El Estoque

An evening of entertainment

The+lights+shine+brightly+from+behind+the+shimmery+blue+stage+curtain+as+the+show+ends.+This+year%2C+the+fourth+annual+Drama+Showcase+granted+the+Andrew+Segal+memorial+scholarship+to+senior+Sean+Okuniewicz+from+Cupertino+High+School.+Photo+by+Shuyi+Qi.+
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An evening of entertainment

The lights shine brightly from behind the shimmery blue stage curtain as the show ends. This year, the fourth annual Drama Showcase granted the Andrew Segal memorial scholarship to senior Sean Okuniewicz from Cupertino High School. Photo by Shuyi Qi.

The lights shine brightly from behind the shimmery blue stage curtain as the show ends. This year, the fourth annual Drama Showcase granted the Andrew Segal memorial scholarship to senior Sean Okuniewicz from Cupertino High School. Photo by Shuyi Qi.

The lights shine brightly from behind the shimmery blue stage curtain as the show ends. This year, the fourth annual Drama Showcase granted the Andrew Segal memorial scholarship to senior Sean Okuniewicz from Cupertino High School. Photo by Shuyi Qi.

The lights shine brightly from behind the shimmery blue stage curtain as the show ends. This year, the fourth annual Drama Showcase granted the Andrew Segal memorial scholarship to senior Sean Okuniewicz from Cupertino High School. Photo by Shuyi Qi.

Shuyi Qi

 

Annual Drama Showcase provided night of hilarious improvisation, poignant monologues.

 

The lights shine brightly from behind the shimmery blue stage curtain as the show ends. This year, the fourth annual Drama Showcase granted the Andrew Segal memorial scholarship to senior Sean Okuniewicz from Cupertino High School. Photo by Shuyi Qi.

The lights shine brightly from behind the shimmery blue stage curtain as the show ends. This year, the fourth annual Drama Showcase granted the Andrew Segal memorial scholarship to senior Sean Okuniewicz from Cupertino High School. Photo by Shuyi Qi.

[dropcap1]I[/dropcap1]t was a night of lasagna, dessert and the lazy ease of Friday. It was a night of witty improv and great performances. But most of all, it was the night of the Drama Showcase in which seniors from different high schools congregated to audition for the Andrew Segal Memorial Scholarship. The scholarship is dedicated to an MVHS alumnus who passed away in 2009 while studying theater arts at the University of Arizona.

With Drama and English teacher Sara Capule as the Master of Ceremony and Class of 2013 alumni Kevin Singh and Vineet Vijaykumar as hosts, the fourth annual Drama Showcase took place in the Black Box; it was filled with tables as advanced drama students wended their way around them to wait on the guests.

The show started off with a funny and quirky introduction by the hosts. After the introduction, English teacher Matt Brashears refereed performances by the two competing improv teams. After announcing the rules, Brashears brought up the “white” and “black improv teams that performed a variety of improvisational games throughout the show.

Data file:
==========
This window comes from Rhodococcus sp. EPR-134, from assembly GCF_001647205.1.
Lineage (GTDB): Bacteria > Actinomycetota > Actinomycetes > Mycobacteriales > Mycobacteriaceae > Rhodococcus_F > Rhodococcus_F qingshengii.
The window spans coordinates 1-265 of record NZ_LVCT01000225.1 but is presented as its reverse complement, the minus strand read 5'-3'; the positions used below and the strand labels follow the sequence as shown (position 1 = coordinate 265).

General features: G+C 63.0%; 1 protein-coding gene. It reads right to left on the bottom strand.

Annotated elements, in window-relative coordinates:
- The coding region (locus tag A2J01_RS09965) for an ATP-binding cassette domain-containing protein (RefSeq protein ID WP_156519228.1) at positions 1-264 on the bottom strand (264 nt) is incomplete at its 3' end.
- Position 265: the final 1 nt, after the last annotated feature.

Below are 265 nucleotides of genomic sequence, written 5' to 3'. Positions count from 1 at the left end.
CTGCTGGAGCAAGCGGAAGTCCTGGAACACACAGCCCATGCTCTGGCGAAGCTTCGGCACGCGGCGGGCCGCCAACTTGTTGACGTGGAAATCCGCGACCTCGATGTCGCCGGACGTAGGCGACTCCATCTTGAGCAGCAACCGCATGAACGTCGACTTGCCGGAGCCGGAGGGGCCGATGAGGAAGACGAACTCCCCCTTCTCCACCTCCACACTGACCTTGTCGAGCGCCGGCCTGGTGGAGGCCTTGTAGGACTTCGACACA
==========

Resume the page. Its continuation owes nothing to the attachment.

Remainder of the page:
No perfect performance

After the teams competed in games featuring impressions of Lady Gaga, George Washington and Shrek to the roars of laughter from the audience, Mitch Segal went on stage to talk about his son Andrew, who graduated in 2007 and was later accepted into the prestigious Arizona Repertory Theater.

Mitch then shifted to discussing the $1000 scholarship, which is sponsored by his family and is to be rewarded to a senior student who will be majoring in theater arts in college.

“One [value reflected in the award] is talent,” he said. “But talent in Andrew’s life was not enough. It was about hard work and discipline and always trying to be better. You know, in a day and age where we graduate students with 4.3’s and 4.6’s on the scale, usually there is no criticism because they’ve been perfect in their scores. For those of you who are parents and for those of you who are students who have entered theater arts, you know, there’s no such thing as a perfect performance.”

He continued to outline the importance of studying and supporting theater arts because it teaches communication skills that will be useful in any career path.

“If you are parents of theater art students, you’re probably wondering what if they don’t make it,” Mitch said. “I’m here to tell you that that degree is incredibly valuable, and I would tell you that [it] is every bit as valuable as an engineering degree, every bit as valuable as a degree in math and physics. No less important.”

 

Mitch Segal’s full speech 

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The auditions

As the speech drew to a close to cheers from the audience, senior Simone Becker stepped up to the stage to deliver a monologue as Lori from the 2007 play “Leaves” by Lucy Caldwell. Her raw, emotional monologue earned her enthusiastic applause. Afterwards, salad and lasagna from the Pasta Market was served as music from jazz band hummed in the background.

The second auditionee was senior Nemah Jalloh from Cupertino High School, who performed a monologue from the 1975 play “For Colored Girls Who Have Considered Suicide When the Rainbow Is Enuf” by Ntozake Shange. Jalloh, who played Lady in Blue, also delivered a soulful performance that resonated around the room.